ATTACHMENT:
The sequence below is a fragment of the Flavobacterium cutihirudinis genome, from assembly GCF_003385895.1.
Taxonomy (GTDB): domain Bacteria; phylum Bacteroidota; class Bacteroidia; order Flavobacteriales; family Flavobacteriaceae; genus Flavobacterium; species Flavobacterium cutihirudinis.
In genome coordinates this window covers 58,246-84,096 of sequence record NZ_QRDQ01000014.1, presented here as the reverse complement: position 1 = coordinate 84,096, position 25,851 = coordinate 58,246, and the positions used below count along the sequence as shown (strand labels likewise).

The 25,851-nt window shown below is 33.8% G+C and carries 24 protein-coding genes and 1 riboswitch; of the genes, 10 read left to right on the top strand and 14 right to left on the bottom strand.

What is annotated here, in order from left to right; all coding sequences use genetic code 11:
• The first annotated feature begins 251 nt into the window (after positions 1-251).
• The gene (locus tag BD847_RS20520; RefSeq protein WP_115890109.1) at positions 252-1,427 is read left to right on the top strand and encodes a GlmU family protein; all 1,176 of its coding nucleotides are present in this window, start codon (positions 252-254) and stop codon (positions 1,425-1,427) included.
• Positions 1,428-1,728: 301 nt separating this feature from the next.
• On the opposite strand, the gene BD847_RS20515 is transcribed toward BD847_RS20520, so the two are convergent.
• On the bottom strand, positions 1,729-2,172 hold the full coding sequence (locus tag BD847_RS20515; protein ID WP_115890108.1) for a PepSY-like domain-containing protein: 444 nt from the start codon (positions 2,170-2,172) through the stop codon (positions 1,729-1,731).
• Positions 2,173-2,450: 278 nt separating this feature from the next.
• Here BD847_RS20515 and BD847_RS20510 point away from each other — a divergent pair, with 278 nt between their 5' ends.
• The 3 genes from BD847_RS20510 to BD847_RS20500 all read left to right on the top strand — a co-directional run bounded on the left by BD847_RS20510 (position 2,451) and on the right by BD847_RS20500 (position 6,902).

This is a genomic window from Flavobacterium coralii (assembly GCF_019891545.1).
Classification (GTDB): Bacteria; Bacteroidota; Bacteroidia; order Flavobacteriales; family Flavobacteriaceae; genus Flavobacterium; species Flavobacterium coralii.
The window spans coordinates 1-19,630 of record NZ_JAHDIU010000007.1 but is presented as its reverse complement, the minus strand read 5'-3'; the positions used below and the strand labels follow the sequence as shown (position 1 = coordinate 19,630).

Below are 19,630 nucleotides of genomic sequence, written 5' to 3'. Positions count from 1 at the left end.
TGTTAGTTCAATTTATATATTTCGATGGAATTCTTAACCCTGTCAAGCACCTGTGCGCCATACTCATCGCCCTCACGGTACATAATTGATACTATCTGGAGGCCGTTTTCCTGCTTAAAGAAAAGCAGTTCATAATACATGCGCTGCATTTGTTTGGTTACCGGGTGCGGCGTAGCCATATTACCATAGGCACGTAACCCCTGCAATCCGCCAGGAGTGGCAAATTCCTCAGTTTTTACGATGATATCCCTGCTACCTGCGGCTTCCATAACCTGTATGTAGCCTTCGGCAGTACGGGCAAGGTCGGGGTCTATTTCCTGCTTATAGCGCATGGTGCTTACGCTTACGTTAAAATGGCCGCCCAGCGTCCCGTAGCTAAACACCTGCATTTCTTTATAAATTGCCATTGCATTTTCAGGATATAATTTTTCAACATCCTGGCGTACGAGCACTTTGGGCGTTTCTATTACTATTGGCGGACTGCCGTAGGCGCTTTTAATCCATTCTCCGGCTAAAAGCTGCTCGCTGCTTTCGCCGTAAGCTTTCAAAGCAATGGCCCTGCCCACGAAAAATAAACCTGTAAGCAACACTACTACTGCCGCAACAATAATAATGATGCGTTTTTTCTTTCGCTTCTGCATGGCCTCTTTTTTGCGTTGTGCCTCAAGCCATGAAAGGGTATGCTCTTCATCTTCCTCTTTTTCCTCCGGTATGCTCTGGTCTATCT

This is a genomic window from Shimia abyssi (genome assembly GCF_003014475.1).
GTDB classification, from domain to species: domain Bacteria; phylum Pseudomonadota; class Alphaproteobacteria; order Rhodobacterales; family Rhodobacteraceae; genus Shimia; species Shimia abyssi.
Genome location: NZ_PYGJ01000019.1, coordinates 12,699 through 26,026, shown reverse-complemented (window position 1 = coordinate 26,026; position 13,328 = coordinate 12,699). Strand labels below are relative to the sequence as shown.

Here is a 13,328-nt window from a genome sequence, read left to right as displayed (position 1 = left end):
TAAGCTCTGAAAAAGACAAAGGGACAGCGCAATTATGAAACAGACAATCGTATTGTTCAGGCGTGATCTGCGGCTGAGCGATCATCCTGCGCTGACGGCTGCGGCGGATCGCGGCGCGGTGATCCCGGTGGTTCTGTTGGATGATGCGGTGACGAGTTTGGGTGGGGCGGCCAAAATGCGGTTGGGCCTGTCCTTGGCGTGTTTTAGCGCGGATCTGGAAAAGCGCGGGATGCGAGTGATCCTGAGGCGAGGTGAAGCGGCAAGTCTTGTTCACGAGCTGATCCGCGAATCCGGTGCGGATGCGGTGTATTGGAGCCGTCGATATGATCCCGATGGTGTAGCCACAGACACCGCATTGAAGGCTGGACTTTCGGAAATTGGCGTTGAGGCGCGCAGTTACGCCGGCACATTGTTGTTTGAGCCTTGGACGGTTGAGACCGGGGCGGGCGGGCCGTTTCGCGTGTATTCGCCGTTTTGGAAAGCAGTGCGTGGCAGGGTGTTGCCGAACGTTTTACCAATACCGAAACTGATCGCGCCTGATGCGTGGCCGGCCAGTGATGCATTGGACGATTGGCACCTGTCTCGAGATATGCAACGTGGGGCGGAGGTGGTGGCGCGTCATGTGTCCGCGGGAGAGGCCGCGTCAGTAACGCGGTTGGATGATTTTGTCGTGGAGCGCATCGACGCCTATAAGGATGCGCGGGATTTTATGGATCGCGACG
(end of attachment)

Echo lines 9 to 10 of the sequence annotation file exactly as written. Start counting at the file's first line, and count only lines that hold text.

• On the opposite strand, the gene BD847_RS20515 is transcribed toward BD847_RS20520, so the two are convergent.
• On the bottom strand, positions 1,729-2,172 hold the full coding sequence (locus tag BD847_RS20515; protein ID WP_115890108.1) for a PepSY-like domain-containing protein: 444 nt from the start codon (positions 2,170-2,172) through the stop codon (positions 1,729-1,731).